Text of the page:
In the most fascinating picture book of the season, Virginia Lee Burton tells the story of a Little house which wins its way into the very center of our heart. Stunning pictures in color show the changing scene of summer and winter, as the house watches the sun rise and set, and lights begin to twinkle in the nearby city, until she felt the city grow up around her, step by step. Both city and country children will study these pictures with absorption, for there is much exciting detail in them. Besides the seasonal sports and activities of children who played around the house, there is the panorama of the passers-by, in horse-drawn vehicles at first, and then in every kind of motor car you can think of. The pictures are full of life and movement, of work even more than play. And in the end we have the joy of seeing the little house, now shabby and forlorn, move back into the green and sunny country, where the stars shine over her at night. This is the best of Virginia Lee Burton’s books, so far, and we predict for it a long and favored life.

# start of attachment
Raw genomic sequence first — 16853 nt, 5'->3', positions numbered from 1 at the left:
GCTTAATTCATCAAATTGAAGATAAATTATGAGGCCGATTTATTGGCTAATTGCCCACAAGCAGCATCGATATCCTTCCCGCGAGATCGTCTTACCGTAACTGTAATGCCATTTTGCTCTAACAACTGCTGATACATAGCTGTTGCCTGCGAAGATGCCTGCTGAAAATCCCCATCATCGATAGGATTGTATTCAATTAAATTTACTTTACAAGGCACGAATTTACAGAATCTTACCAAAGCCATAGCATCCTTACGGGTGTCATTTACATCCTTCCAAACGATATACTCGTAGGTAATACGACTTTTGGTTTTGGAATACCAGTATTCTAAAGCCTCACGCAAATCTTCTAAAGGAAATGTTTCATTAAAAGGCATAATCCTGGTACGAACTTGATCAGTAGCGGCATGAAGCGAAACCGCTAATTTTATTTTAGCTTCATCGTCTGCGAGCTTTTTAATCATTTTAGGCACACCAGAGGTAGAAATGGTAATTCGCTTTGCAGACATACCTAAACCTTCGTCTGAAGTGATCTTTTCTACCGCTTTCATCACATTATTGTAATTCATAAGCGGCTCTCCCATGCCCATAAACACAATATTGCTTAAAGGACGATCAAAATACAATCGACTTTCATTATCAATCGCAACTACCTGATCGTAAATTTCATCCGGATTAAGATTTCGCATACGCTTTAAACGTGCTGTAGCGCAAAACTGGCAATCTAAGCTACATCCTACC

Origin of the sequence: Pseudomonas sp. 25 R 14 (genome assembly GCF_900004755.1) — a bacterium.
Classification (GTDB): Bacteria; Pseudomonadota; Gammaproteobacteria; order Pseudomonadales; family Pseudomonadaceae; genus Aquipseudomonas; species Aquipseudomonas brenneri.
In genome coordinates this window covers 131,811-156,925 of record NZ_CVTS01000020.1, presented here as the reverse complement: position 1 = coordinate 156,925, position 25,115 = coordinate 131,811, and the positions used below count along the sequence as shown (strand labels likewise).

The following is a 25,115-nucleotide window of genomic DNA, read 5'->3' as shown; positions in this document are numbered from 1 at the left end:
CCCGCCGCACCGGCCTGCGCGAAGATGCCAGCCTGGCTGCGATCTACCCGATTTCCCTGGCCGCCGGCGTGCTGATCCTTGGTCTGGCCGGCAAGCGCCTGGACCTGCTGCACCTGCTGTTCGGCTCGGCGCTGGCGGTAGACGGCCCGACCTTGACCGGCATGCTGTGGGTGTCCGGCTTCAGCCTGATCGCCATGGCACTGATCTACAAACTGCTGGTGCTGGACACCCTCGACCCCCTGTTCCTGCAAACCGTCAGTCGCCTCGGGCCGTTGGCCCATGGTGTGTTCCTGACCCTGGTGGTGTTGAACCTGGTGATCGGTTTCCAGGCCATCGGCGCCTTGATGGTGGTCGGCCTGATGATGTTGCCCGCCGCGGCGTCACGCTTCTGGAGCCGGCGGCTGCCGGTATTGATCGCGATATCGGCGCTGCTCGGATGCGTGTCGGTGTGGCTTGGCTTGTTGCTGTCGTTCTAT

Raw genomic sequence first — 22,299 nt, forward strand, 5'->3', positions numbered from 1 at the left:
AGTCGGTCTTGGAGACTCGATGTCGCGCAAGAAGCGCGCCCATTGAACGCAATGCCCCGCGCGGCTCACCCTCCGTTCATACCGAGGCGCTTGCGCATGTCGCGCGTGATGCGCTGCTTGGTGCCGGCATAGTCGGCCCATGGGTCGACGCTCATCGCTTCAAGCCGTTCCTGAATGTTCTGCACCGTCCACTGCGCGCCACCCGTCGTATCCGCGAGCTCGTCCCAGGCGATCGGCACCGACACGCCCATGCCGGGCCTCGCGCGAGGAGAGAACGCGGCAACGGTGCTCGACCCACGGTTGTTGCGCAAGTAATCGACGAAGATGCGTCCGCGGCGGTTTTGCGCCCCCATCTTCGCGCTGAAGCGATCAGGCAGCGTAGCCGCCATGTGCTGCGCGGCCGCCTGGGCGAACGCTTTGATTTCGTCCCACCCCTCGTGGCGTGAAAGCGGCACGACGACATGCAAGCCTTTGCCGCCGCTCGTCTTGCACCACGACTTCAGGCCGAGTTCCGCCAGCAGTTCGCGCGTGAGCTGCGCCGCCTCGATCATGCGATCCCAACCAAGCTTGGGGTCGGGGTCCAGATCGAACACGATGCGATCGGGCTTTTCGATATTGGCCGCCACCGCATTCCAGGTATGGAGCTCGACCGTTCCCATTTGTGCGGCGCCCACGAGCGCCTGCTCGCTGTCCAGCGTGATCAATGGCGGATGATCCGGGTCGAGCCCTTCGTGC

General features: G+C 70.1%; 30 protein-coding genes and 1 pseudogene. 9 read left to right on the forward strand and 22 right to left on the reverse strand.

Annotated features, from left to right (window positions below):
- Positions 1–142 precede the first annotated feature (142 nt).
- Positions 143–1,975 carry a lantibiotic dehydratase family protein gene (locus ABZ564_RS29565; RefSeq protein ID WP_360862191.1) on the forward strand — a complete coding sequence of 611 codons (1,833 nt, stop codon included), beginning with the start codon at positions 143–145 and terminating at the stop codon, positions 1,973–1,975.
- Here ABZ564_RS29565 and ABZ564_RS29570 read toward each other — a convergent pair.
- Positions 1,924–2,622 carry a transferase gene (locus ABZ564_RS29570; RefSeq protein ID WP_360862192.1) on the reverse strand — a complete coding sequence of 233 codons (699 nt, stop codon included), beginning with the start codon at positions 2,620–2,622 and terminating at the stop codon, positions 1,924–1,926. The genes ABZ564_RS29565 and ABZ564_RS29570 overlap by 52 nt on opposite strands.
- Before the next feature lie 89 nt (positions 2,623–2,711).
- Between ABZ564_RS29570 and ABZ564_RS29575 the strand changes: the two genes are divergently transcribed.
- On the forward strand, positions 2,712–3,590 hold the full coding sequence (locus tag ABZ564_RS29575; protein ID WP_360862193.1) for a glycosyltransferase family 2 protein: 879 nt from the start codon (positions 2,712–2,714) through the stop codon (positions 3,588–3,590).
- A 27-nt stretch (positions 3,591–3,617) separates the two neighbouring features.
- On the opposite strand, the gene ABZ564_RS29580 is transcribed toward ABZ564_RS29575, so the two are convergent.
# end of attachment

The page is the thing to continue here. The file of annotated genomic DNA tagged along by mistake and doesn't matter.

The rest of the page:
Reviewed in the November 1942 issue of The Horn Book Magazine
The Story of Ferdinand (Viking)
Illustrated by Robert Lawson. The tale of a “reluctant” bull who was sensitive and poetic and refused to distinguish himself in the bull-ring. A clever story with clever pictures in which both of which the adult might take more pleasure than as young a child as the book is designed for.
Reviewed in the January 1947 issue of The Horn Book Magazine
Pippi Longstocking (Viking)